gladly accepts writing contributions for our magazine and/or website in the form of feature stories or briefs. Our editors are interested in manuscripts inclusive of viewpoints and aim to build our database of experts from those with the following:
- Operational experiences with specific aircraft types (or multiple types) or mission sets (such as SAR, CSAR, medevac, homeland security)
- Management of aviation units
- Training for and performance of integrated missions
- Insight on the use of and future demand for sensors, onboard communications and mission equipment, among others.
Must have working knowledge of avionics technologies and concepts, including but not limited to unmanned technology and drones. Must also have the ability to pursue interviews and write articles independently.
We expect our writers to submit complete pieces, including imagery or recommendations for imagery, captions, headlines, personal headshot, personal bio and any other illustrations supporting material relevant to the article. With your submission, you acknowledge that you have the rights to distribute such material.
- Online submissions usually run between 500 and 800 words.
- Print submissions usually run between 1,000 and 2,000 words.
Formatting Your Document
All copy should be submitted in a Word
Since our publication is based in the U.S., the “language” for all submitted Word documents should be set to “English (US).”
We encourage you to set English (US) as the document language before
writing the article, as it will adjust international spellings to the U.S. equivalent as you write.
All articles should be formatted using Arial
set to size 12
. Do not leave a blank line under each paragraph. No double-spacing after sentences.
You must provide at least one headline option. (More than one is greatly appreciated.)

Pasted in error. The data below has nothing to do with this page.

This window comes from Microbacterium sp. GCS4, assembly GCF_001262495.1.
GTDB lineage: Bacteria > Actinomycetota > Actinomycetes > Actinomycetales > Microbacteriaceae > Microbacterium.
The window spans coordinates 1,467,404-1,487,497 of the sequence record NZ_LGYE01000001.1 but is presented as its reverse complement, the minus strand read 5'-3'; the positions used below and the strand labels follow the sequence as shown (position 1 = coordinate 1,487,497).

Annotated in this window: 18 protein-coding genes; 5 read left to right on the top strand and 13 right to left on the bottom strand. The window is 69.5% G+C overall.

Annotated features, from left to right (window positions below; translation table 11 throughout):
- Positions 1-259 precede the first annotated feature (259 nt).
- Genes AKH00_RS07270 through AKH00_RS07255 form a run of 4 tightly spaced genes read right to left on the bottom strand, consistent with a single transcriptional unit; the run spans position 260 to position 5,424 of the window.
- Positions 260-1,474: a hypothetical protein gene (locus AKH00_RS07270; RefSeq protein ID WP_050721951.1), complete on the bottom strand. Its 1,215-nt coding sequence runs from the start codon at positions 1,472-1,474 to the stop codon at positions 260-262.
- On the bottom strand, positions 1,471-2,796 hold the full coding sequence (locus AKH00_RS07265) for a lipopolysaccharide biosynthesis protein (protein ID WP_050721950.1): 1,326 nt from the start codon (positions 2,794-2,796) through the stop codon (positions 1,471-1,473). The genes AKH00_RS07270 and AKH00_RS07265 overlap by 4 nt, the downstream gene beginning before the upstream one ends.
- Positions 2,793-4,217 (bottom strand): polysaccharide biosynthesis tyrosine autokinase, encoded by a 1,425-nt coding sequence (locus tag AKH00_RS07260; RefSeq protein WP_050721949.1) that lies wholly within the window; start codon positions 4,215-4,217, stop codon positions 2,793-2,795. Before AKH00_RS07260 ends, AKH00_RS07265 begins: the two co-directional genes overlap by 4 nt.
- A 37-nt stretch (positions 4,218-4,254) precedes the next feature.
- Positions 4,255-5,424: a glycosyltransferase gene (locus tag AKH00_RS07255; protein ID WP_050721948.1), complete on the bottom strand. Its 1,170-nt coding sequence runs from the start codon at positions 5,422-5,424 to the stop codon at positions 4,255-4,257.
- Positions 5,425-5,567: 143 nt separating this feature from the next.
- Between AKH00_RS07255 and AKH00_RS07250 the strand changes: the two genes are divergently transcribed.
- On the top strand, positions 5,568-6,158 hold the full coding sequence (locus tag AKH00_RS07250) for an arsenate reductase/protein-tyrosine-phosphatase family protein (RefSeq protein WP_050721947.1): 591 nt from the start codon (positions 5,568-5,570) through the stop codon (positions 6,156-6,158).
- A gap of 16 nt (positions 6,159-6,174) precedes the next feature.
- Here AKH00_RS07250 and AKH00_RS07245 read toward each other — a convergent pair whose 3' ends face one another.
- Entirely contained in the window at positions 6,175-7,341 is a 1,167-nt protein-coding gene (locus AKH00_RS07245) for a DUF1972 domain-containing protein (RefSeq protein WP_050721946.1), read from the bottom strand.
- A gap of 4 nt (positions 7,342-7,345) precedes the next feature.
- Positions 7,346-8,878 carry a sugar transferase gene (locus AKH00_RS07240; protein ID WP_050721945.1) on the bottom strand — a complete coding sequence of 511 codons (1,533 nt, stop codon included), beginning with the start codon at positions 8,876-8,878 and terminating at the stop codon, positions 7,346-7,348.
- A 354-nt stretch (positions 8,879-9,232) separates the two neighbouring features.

We would appreciate your reaching out to sources and requesting supporting materials, such as charts, photos, graphics and videos, to submit with your story. Caption and photo credit information should be included after the end of the main copy.
Please use the following format for naming your file: AVS_monthyear_title.doc. An example for a feature on Asia in August would be: AVS_0816_Asia.doc
We follow the U.S. Associated Press (AP)
style guide for all articles.
Acronyms are spelled out completely on first use, with each noun of the acronym capitalized, followed by the acronym in parentheses. The acronym can be presented by itself after first use. There are exceptions, including FAA, EASA and U.S., among other well-established abbreviations. When in doubt, include the full name of the acronym and the editors will edit accordingly.
’ in-house style guide includes abbreviating measurements preceded by a number, i.e. 40 mi (not miles) and 10,000 ft (not feet). We also don’t include periods after the measurement unit unless that word ends a sentence. A few examples of this instance follows.
- Ft, in, mi, km, gal, agl, nmi, kt
All news publication titles are presented in italics, including our own Avionics.
Titles of research reports, panel sessions, webinars, books and works of fiction are presented in quotes, as AP Style dictates.
We do not use the oxford comma.
We use past-tense verbs (said instead of says).
Run-on Sentences/Comma Splices:
- Quote Length: Quotes should be no longer than three or four lines and only contain the most important elements of information.
- Inserting Information in Quotes: To insert or alter words in a direct quotation use square brackets —[ ]— around the change.
- Omitting Information from Quotes: Following AP’s punctuation guide, when condensing quotes, use an ellipsis with spaces before and after to indicate the deletion of one or more words.
Each sentence should convey one clear idea. Commas should be used sparingly. A general guideline is to use no more than four in one sentence, unless those commas are a part of a series.
We do not quote spokespersons. Avionics
is the business resource of aviation intelligence. We write for top executives. Therefore, we speak to and quote top executives, never “flacks.”
Only use single spaces after periods ending a sentence.
Occupational titles: Avionics’
in-house style is to abbreviate common uses of certain job titles, such as VP for vice president, CEO for chief executive officer, EVP for executive vice president.
and its parent company, Access Intelligence LLC, purchases all U.S. and international rights in perpetuity to all the submitted material and its use in print, in digital form and any other present or future forms.
Content must be exclusive to Avionics
. We ask that authors not publish columns in other aviation publications for one month before and after publication in Avionics
. One week for company/association blogs.
Senior Managing Editor Amy Kluber